"Soundstaging for circumaurals exceeds usual limits because of a large leakage zone right in front of the ear canal. The wide-open front of the ribbons sees the room to clean up the usual chamber reverb and compression of conventional circumaurals. It also creates far superior sound leakage to the other ear than if the vent zone sat behind the ear. This deliberate openness creates a sense of spaciousness that's more pronounced with Immanis. Now I can enjoy big symphonic music for two hours without any fatigue yet no information loss to make it so. It's simply a different perspective than the SR1. With modern music it depends on SPL and how much compression was applied during mastering. For example, I can listen to the Florence & The Machine Dance Fever album twice in a row or my Mark Knopfler playlist for hours on end. It's the red-lined constant dense banging of heavily compressed metal or rock which never lets up that has me seek out other genres after one album. Poor recordings still clearly signal that they're poor but don't become unlistenable. We can listen to them to the end because now there are fewer problematic playback areas in the headphones. Now inherent headfi issues don't compound with recorded issues. It's simply not because I obscure any information. It just presents better I think."

A square or rectangle inside a circle leaves obvious gaps. Here we see the large 'leakage zones' Alex mentioned earlier on either side of the central ribbon cluster. One gets closed, the other remains open.

Assuring a user of a 40wpc speaker amp with 16Ω output taps, "you won't have any problems with our 32Ω interface. You'll develop 20wpc at lower distortion. The problem with tube amps arises when you go below the load impedance which their output transformer expects. Within reason so up to 4 x, there's never an issue going above. If you have a SET that does 6 watts into 8Ω, it will produce 1½ watts into 32Ω. Here Immanis generates the same SPL as the SR1 through the TI-1c's 8Ω input. Our new 32Ω loading is compatible with all decent headphone amps because that's the low end of possible load impedances which they've been designed for, high impedance being 300-600Ω. For a headfi amp, 8Ω would be out of bounds." This emphasizes again how via its 32Ω default loading, the new interface is groomed for standard headphone amps of sufficient power. It's only users of speaker amps which will order the interface at 8Ω.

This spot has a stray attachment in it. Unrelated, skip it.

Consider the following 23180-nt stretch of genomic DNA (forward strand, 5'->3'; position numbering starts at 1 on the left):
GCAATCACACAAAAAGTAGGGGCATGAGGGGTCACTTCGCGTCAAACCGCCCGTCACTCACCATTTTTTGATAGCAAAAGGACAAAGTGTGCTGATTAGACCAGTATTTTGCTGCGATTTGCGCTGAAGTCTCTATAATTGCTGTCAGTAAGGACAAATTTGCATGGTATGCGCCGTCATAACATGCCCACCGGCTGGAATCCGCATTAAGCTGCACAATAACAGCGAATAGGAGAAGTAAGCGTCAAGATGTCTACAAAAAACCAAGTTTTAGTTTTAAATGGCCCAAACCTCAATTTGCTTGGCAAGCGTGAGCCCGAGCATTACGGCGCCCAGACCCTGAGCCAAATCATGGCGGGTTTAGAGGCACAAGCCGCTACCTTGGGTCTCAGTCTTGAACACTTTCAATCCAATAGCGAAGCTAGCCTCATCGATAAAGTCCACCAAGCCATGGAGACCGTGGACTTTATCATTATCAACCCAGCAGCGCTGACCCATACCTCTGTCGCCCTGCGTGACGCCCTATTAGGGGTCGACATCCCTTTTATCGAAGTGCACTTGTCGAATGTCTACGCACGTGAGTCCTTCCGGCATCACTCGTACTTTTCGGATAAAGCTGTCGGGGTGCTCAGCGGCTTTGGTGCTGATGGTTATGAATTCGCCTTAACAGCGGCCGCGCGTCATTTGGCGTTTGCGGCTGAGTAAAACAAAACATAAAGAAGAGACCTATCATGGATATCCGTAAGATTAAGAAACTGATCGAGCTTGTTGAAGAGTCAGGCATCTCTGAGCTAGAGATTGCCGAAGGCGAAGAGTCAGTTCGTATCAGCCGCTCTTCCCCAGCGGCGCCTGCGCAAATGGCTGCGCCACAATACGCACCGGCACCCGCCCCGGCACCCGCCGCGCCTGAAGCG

A nice 6SN7 upgrade option for the VM-1a's input is Psvane's CV-181T. So is Sophia Electric's Full Music Premium 6SN7.

On suitable amplifiers. "It's not as clear-cut as with the SR1. Magna and Immanis don't need a big warm amp to complement their tone balance. Now the choices are far greater. It's more about personal preference, not about what the headphones may need. As control amps during R&D, I used our HSA-1b, the VM-1a in pentode and at 32Ω my Benchmark AHB2. For voicing I used the SAEQ Hyperion Ge and FirstWatt J2 both at 32Ω and the VM-1a in triode. Those latter three represented a group with very similar organic sound in which the J2 sounded a bit bigger than the other two which are almost identical. We also had an SAEQ HSA-1c which wasn't strictly developed to sound best with ribbon headphones like our Raal-Requisite HSA-1b but to inject more life into planars in general and be more versatile. I listened to its XLR inputs and it was a bit too open for me like the Benchmark which is no longer my favourite amp. I next wanted to explore our C version at greater length so tried its RCA inputs and things settled down nicely. Then I used a smoother cable and that was it. Next my control group of four local speaker-based audiophiles commented on the Hyperion Ge vs. HSA-1c at pretty high SPL. The result was 50:50. My vote didn't count but I'm in the Hyperion Ge camp. So it broke out as you'd expect. Good low-distortion amplifiers can still have 2nd-harmonic or 3rd-harmonic dominant THD where it's well known that a general audience tends to split quite evenly in their preference. The HSA-1c is not a typical representative of the odd-order 3rd harmonic group but close enough, the Ge a typical representative of the even-order 2nd harmonic with an almost logarithmic envelope of the other harmonics up to the 5th and practically nothing beyond that. If you listen at low SPL, you won't hear much difference. It takes loudspeakers to really load beefy amps like these. At headfi levels particularly if you listen softly, it's more likely that an amp's general tonal balance influenced by its choice of capacitors, wiring type and layout dominates."